Claudio Scimone

Italian conductor Claudio Scimone was born in Padua on 23 December 1934. He studied conducting with Dmitri Mitropoulos and Franco Ferrara. His opera conducting debut was with L'Elisir d'Amore at Covent Garden in London.

As a conductor, he was known internationally for reviving much renaissance and baroque music. He conducted the Philharmonia Orchestra in first recordings of Muzio Clementi's symphonies, and was the leading light in the discovery of Vivaldi's theatre works, beginning with Orlando furioso (Verona, 1978). He also gave the first modern performances of works by Rossini and Salieri, and was one of the collaborators of the Rossini Foundation in Pesaro to produce the critical edition of Rossini's complete works.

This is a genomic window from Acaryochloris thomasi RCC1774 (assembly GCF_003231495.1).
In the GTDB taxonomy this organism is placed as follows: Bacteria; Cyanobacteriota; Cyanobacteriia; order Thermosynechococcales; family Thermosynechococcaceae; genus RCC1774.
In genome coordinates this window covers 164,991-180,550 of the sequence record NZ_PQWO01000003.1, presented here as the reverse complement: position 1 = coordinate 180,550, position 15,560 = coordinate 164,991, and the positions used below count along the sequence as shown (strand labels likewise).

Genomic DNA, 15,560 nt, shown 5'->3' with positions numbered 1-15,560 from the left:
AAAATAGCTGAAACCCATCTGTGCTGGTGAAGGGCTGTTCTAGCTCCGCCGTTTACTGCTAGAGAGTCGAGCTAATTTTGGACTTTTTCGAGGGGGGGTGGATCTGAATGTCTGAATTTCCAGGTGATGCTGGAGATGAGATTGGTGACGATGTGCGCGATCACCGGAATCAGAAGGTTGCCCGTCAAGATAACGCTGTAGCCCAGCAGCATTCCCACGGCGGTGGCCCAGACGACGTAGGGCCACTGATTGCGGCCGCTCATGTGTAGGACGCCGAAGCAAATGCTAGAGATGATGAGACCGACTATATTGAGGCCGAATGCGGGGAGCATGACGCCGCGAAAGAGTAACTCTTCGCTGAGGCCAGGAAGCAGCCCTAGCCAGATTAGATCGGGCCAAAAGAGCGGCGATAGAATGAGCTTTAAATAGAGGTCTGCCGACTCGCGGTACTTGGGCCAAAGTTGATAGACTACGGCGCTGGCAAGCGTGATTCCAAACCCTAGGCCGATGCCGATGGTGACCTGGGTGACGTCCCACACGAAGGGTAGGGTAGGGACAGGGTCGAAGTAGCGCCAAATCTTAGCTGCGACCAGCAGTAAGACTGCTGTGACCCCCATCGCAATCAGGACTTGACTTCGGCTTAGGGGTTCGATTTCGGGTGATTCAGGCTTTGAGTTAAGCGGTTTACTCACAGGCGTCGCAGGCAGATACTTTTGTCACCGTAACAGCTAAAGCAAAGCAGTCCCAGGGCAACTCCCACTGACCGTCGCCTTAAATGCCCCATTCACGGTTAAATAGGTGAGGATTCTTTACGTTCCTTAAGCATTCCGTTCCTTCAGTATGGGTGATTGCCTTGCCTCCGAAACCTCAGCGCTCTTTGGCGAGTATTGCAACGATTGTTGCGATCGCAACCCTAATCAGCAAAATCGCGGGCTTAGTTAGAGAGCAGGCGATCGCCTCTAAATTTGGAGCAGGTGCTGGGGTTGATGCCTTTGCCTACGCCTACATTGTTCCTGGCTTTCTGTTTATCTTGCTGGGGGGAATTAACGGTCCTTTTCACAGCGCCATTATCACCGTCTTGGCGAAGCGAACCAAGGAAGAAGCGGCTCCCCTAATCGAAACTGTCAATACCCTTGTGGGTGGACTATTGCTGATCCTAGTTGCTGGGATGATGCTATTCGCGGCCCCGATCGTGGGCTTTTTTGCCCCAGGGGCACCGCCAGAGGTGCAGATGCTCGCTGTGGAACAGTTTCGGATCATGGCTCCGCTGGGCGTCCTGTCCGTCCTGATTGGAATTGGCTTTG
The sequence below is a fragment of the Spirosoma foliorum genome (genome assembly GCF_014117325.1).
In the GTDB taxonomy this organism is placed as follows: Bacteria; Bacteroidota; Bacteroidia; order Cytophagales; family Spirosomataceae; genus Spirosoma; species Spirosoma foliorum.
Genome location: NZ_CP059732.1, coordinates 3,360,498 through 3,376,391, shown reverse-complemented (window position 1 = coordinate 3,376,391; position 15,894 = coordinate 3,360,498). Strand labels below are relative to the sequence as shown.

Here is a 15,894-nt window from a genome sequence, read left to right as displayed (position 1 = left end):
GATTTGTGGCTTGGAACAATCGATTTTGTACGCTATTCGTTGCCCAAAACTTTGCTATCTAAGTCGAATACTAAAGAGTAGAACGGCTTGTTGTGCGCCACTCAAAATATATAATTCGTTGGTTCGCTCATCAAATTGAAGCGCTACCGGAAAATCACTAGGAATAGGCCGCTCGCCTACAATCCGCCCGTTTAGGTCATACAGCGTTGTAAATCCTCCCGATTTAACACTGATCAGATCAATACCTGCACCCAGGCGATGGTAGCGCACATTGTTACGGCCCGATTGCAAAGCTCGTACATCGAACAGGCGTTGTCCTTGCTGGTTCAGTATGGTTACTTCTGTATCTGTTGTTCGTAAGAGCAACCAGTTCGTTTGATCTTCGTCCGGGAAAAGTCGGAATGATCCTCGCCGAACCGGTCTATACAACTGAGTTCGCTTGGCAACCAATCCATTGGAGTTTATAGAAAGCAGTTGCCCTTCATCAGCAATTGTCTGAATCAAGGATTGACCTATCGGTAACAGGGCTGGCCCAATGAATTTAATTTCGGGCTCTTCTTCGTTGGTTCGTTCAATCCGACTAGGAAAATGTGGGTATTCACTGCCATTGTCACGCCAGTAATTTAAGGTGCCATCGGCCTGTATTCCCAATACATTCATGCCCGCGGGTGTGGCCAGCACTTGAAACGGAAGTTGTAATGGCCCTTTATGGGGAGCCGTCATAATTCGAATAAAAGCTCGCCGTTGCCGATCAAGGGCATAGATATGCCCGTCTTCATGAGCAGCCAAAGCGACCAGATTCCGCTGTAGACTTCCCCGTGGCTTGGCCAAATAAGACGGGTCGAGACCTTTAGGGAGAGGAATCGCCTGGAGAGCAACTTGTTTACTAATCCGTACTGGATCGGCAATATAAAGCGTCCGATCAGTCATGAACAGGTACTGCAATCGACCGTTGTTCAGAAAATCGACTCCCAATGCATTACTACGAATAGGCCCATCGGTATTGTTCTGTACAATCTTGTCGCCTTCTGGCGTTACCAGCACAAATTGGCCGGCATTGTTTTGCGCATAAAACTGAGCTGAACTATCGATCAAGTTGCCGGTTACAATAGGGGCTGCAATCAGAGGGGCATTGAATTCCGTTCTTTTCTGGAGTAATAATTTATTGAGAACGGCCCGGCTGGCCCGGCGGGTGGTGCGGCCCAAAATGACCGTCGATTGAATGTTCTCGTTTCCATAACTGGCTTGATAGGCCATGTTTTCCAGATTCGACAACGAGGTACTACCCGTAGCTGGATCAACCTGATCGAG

From 1979 until 1986 he was principal conductor of the Gulbenkian Orchestra in Lisbon, and remained an honorary conductor of the orchestra for the rest of his life.

Scimone, who was also a composer, died in Padua on 6 September 2018, aged eighty-three, leaving over 150 recordings. Most of these recordings were made with I Solisti Veneti, the ensemble he founded.